How the GOP was able to create momentum for the American Health Care Act out of thin air.
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Michigan Rep. Fred Upton at the U.S. Capitol in 2015 in Washington.
One would have expected Michigan Rep. Fred Upton, a senior member of the House GOP conference and respected former chairman of the Energy and Commerce Committee, to face either some berating or nasty looks from House Republican leaders or his fellow chairmen when he stepped onto the House floor on Tuesday.
He had just delivered what appeared to be a devastating blow to the American Health Care Act, coming out against it based on the amendment that had brought conservatives on board at moderates’ expense. The move felt similar, in terms of its impact on the bill’s prospects for passage, as Appropriations Committee Chairman Rodney Frelinghuysen’s rejection of the AHCA in March that dealt a death blow to the first version. But when he got to the floor for an afternoon vote, Upton was met with a big smile and handshake from his successor as chairman of Energy and Commerce Committee, Rep. Greg Walden, a key player in the health care reform effort. What was going on?
Maybe it was just longtime colleagues with mutual respect greeting each other. Or maybe Walden knew that Upton would fold in his opposition soon enough, perhaps after securing a substantively cosmetic but politically potent concession for moderates, and in doing so would create political momentum out of thin air. Because that’s precisely what happened on Wednesday. And maybe Upton knew it would happen, too.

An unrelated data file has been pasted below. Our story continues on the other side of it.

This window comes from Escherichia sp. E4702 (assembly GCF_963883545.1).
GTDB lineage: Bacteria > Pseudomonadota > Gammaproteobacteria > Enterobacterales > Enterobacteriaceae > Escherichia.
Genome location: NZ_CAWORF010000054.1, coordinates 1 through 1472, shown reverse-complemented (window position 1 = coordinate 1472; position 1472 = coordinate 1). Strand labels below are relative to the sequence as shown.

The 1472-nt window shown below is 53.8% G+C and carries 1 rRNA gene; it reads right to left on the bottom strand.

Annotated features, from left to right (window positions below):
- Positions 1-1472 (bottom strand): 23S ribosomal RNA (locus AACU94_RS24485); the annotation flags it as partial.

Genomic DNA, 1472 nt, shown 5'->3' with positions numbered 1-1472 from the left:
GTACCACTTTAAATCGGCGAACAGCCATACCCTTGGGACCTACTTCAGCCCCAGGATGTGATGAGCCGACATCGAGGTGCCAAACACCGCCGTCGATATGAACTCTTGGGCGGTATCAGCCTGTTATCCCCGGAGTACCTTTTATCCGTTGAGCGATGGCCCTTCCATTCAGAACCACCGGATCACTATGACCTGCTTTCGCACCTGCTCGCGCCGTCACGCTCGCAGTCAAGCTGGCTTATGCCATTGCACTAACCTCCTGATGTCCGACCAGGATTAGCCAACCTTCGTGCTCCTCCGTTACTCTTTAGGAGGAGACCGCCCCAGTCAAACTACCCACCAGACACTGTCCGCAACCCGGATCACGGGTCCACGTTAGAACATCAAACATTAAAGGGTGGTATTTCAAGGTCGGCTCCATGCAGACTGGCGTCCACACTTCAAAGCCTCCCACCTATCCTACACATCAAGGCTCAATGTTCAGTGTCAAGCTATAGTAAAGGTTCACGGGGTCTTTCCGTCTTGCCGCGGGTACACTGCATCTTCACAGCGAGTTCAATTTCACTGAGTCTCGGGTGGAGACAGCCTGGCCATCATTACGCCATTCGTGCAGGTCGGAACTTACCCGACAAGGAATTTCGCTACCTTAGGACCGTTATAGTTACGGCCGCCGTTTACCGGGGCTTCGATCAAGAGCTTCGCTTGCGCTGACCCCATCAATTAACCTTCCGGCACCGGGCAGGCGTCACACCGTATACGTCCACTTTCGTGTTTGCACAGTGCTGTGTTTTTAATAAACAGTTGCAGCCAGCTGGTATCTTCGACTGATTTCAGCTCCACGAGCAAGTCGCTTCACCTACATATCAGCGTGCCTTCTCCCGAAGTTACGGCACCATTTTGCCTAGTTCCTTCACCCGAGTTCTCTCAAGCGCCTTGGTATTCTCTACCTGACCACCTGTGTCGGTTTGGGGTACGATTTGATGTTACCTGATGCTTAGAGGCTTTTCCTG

The policy tweaks that reverted Upton to the yes column overnight don’t square up with the policy objections he had previously listed. On Tuesday, Upton said that he had informed leadership he “cannot support this bill with this provision.” That was in reference to the MacArthur amendment, which weakened protections for those with pre-existing conditions, the price for bringing on reluctant conservative Freedom Caucus members. When asked later in the day whether increased funding for high-risk pools to help those hurt by the MacArthur amendment could persuade him to support the bill, Upton said that “more money does not do the trick.”
But more money did do the trick. By Wednesday morning Upton was supporting a bill that still very much contained the MacArthur amendment he had so staunchly opposed. The change—which would offer $8 billion over five years for high-risk pools in states that waive certain Obamacare regulations, a drop in the bucket compared to needed funding levels—was made at Upton’s behest. The amendment also brought Missouri Rep. Billy Long, another high-profile defector from earlier in the week, back to the yes column.
“I think it’s now likely to pass the House,” Upton said following his White House meeting.
It unclear how many yes votes the Upton amendment has delivered beyond Long. It certainly did create a profound sense of optimism on Capitol Hill on Wednesday afternoon that had been absent all week. Rumors floated throughout the day that a vote would come Thursday or Friday or—if everything aligned—Wednesday night. Following Wednesday’s final vote series, Majority Leader Kevin McCarthy instructed members to keep their schedules open for additional votes on Thursday.
Leaders have been able to spin Upton’s amendment as a big win for moderates, creating the sense of a moving train headed, finally, to a vote. It was a much bigger gift to leaders than leaders’ gift to moderates, a relatively small boost in funding to protect sick people from the damage that the main architecture of the bill still does them. This bill was stuck on Tuesday, not solely because of Upton, and now it’s moving toward a vote, thanks to Upton. Neat trick.
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